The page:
The OKC Thunder launched the week trading Chris Paul and Abdel Nader to the Suns. TI dives into the trade grade for both clubs.
Trade restrictions were lifted to start the week with many expecting action heading into Draft Night on Wednesday. The OKC Thunder were expected to be in the mix but the level of their involvement was a tad surprising.
Not only did Sam Presti coordinate with Rob Pelinka and the Lakers to make the first move — the Thunder also arguably made the second-biggest pre-trade move sending Chris Paul and Abdel Nader to Phoenix for four players and a draft pick.
The biggest deal occurred between the Pelicans and Bucks for Jrue Holiday, copious assets, and picks. Still, considering the additional draft night sub-deals that fell out of those two early Thunder trades it puts Sam Presti in the mix for the busiest GM of the week.
With the Thunder – Suns deal both franchises can walk away happy with the trade. Let’s look at both teams with a view to grading the trade.
Grading the OKC Thunder trade:
OKC Thunder sends Chris Paul and Abdel Nader to the Phoenix Suns. In return the Thunder receive:
- Kelly Oubre
- Ricky Rubio
- Ty Jerome
- Jalen Lecque
- Suns 2022 first-round pick (Protections on the pick are top 12 in 2022, top 10 in 2023, top eight in 2024, and unprotected in 2025).
After going unbeaten in the Disney bubble the Suns came up just short of competing in the play-in tournament and subsequently missed the playoffs. Head coach Monty Williams delivered an emotional speech to his roster about keeping the respect of their peers and credited his youngsters for playing with constancy.
When evaluating the Suns, pundits tended to look at them as a perpetual lottery squad. Yet, there were signs the team was headed in a new direction long before the Orlando bubble. I call it the Deandre Ayton factor. While the big man played in the first game of the season (a win) he was suspended for the next 25 games due to a positive PED test.
After serving his suspension, he got injured in his return on December 17th forcing him to miss the next five contests. In total Ayton appeared in two of the Suns initial 32 contests versus 36 of their final 41 games. The Suns’ record in the 38 games he played was 20-18 for a 52.6 win percentage. Comparatively, the Suns record without Ayton was 14-21 or a win percentage of 40 percent. Their seasonal win percentage of 46.5 percent fell in between these totals.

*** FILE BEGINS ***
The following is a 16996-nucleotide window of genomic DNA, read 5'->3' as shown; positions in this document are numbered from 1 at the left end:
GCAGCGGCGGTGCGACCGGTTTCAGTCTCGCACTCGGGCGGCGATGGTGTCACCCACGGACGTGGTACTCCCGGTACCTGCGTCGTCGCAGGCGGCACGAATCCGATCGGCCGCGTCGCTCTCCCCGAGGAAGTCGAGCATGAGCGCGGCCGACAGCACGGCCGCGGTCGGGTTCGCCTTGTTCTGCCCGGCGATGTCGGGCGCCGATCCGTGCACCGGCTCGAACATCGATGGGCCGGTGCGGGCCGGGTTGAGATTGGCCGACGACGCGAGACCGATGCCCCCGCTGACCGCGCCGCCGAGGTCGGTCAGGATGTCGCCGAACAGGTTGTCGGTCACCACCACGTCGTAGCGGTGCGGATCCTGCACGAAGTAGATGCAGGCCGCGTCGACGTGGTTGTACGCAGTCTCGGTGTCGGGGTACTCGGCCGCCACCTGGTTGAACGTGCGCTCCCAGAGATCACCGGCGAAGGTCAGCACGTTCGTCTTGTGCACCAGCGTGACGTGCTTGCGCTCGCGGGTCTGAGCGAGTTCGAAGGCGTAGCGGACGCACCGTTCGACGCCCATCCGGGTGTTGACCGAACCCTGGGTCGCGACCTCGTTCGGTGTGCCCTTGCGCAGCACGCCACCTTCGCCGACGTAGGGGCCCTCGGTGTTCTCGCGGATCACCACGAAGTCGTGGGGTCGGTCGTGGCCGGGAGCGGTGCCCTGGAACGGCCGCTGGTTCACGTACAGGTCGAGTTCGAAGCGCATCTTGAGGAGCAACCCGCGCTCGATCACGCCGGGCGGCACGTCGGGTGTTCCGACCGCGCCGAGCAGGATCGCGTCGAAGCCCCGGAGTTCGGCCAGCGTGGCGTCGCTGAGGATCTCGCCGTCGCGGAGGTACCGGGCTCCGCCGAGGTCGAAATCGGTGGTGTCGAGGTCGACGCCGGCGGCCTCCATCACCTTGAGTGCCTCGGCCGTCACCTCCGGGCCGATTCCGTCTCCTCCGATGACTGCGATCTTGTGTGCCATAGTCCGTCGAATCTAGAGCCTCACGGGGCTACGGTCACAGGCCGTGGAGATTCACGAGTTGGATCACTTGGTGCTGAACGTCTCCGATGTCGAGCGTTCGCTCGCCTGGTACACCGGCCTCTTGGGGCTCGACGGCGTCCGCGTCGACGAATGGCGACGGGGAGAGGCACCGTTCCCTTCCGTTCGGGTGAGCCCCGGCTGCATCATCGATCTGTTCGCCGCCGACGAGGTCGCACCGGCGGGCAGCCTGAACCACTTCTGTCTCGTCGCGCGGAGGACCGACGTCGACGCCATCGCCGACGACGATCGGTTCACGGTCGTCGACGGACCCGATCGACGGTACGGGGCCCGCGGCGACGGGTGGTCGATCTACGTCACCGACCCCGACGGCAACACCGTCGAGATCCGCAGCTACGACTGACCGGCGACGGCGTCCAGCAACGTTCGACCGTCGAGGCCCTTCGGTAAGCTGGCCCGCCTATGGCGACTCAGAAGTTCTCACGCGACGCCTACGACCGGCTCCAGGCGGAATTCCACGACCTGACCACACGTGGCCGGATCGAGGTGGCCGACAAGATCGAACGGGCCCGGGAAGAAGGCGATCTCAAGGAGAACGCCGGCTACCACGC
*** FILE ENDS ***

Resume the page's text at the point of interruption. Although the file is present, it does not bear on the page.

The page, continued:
So you’re asking why I’m bringing up Ayton in a trade grade right? Well, I do have a method to my madness. The addition of Monty Williams as the coach added stability to the team while Ricky Rubio provided a veteran voice and another playmaker to help remove the burden from Devin Booker’s shoulders. But— for as much as everyone assumes Booker will be the greatest benefactor with Paul in the rotation the one player who arguably will benefit most is Ayton.
Clearly, Paul’s on-court coaching abilities will play a factor as will his clutch time prowess. And with all due respect to our cornerstone Shai Gilgeous-Alexander — CP3 gains an already developed superstar in Booker to aid him down the stretch. With opponents needing to concern themselves with stopping both Paul and Booker – guess who benefits most? — Deandre Ayton!
Overall, this move will help the Suns take the next step and gives Paul a young squad with a superstar to compete with. Will they perform as well as the Thunder this season? Perhaps.
I think at the very least the Suns will be right in the mix for the playoffs but doubt they break the top four seeds without some help (read: opponents deal with injuries and extreme load management utilization).
Adding Nader to the mix is a nice parting gift to Abdel who always worked hard for the Thunder. Presti wasn’t likely to re-sign Nader so pairing him with CP3 gives him a teammate to ease into Phoenix with and it offers the Suns another perimeter scorer and all-around nice guy for their reserve unit.
Odds are the Suns will base the success on this trade solely on getting a playoff berth and since I believe that’s extremely doable – I’m grading the trade for Phoenix accordingly:
Caveat: if the Suns obtain a home court seed or win their opening playoff series the grade should be bumped to a full A or A+. Conversely, if injuries remove any of the core (Paul, Booker, Ayton, Bridges) from the mix and they miss the playoffs the grade drops to a B.